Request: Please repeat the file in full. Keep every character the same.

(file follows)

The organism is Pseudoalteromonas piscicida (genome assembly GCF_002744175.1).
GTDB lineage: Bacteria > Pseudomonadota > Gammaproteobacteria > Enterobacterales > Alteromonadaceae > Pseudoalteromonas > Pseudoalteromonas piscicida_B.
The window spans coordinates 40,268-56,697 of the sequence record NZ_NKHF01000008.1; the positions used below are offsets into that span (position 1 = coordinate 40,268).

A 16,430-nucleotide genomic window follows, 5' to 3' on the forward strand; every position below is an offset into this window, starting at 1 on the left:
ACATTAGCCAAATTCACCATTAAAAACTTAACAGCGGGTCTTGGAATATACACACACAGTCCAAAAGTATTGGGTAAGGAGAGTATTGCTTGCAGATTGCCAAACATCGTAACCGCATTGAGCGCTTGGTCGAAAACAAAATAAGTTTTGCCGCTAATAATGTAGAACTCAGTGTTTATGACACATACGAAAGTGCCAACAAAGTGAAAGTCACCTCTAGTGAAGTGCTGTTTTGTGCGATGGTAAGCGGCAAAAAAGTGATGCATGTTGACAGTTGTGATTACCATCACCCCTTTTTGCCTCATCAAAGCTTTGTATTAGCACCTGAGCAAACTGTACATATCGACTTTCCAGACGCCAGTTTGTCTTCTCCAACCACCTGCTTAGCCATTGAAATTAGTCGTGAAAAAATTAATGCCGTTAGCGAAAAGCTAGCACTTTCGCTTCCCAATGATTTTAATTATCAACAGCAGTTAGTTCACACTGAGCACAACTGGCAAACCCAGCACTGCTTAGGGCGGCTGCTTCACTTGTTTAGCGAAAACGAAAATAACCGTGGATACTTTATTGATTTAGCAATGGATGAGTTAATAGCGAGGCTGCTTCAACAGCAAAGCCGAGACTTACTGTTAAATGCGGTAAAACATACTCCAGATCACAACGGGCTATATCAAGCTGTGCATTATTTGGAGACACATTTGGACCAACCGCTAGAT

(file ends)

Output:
The organism is Pseudoalteromonas piscicida (genome assembly GCF_002744175.1).
GTDB lineage: Bacteria > Pseudomonadota > Gammaproteobacteria > Enterobacterales > Alteromonadaceae > Pseudoalteromonas > Pseudoalteromonas piscicida_B.
The window spans coordinates 40,268-56,697 of the sequence record NZ_NKHF01000008.1; the positions used below are offsets into that span (position 1 = coordinate 40,268).

A 16,430-nucleotide genomic window follows, 5' to 3' on the forward strand; every position below is an offset into this window, starting at 1 on the left:
ACATTAGCCAAATTCACCATTAAAAACTTAACAGCGGGTCTTGGAATATACACACACAGTCCAAAAGTATTGGGTAAGGAGAGTATTGCTTGCAGATTGCCAAACATCGTAACCGCATTGAGCGCTTGGTCGAAAACAAAATAAGTTTTGCCGCTAATAATGTAGAACTCAGTGTTTATGACACATACGAAAGTGCCAACAAAGTGAAAGTCACCTCTAGTGAAGTGCTGTTTTGTGCGATGGTAAGCGGCAAAAAAGTGATGCATGTTGACAGTTGTGATTACCATCACCCCTTTTTGCCTCATCAAAGCTTTGTATTAGCACCTGAGCAAACTGTACATATCGACTTTCCAGACGCCAGTTTGTCTTCTCCAACCACCTGCTTAGCCATTGAAATTAGTCGTGAAAAAATTAATGCCGTTAGCGAAAAGCTAGCACTTTCGCTTCCCAATGATTTTAATTATCAACAGCAGTTAGTTCACACTGAGCACAACTGGCAAACCCAGCACTGCTTAGGGCGGCTGCTTCACTTGTTTAGCGAAAACGAAAATAACCGTGGATACTTTATTGATTTAGCAATGGATGAGTTAATAGCGAGGCTGCTTCAACAGCAAAGCCGAGACTTACTGTTAAATGCGGTAAAACATACTCCAGATCACAACGGGCTATATCAAGCTGTGCATTATTTGGAGACACATTTGGACCAACCGCTAGAT